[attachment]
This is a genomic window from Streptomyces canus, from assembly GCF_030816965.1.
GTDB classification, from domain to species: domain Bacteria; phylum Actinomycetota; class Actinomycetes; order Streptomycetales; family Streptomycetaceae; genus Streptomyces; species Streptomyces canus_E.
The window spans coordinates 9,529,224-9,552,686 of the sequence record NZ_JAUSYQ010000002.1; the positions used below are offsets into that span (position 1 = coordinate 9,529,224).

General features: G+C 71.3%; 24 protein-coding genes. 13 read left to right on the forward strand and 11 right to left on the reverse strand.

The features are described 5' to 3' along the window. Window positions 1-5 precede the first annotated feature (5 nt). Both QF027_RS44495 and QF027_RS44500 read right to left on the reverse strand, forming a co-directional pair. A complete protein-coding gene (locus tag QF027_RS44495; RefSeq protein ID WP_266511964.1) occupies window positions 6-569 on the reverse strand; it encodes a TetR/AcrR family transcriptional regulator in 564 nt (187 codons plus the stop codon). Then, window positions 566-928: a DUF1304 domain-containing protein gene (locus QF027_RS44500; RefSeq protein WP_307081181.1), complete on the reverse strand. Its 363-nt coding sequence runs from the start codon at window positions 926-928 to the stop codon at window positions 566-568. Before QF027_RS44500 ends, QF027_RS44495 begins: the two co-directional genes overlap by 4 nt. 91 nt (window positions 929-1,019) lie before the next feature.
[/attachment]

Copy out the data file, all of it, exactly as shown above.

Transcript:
This is a genomic window from Streptomyces canus, from assembly GCF_030816965.1.
GTDB classification, from domain to species: domain Bacteria; phylum Actinomycetota; class Actinomycetes; order Streptomycetales; family Streptomycetaceae; genus Streptomyces; species Streptomyces canus_E.
The window spans coordinates 9,529,224-9,552,686 of the sequence record NZ_JAUSYQ010000002.1; the positions used below are offsets into that span (position 1 = coordinate 9,529,224).

General features: G+C 71.3%; 24 protein-coding genes. 13 read left to right on the forward strand and 11 right to left on the reverse strand.

The features are described 5' to 3' along the window. Window positions 1-5 precede the first annotated feature (5 nt). Both QF027_RS44495 and QF027_RS44500 read right to left on the reverse strand, forming a co-directional pair. A complete protein-coding gene (locus tag QF027_RS44495; RefSeq protein ID WP_266511964.1) occupies window positions 6-569 on the reverse strand; it encodes a TetR/AcrR family transcriptional regulator in 564 nt (187 codons plus the stop codon). Then, window positions 566-928: a DUF1304 domain-containing protein gene (locus QF027_RS44500; RefSeq protein WP_307081181.1), complete on the reverse strand. Its 363-nt coding sequence runs from the start codon at window positions 926-928 to the stop codon at window positions 566-568. Before QF027_RS44500 ends, QF027_RS44495 begins: the two co-directional genes overlap by 4 nt. 91 nt (window positions 929-1,019) lie before the next feature.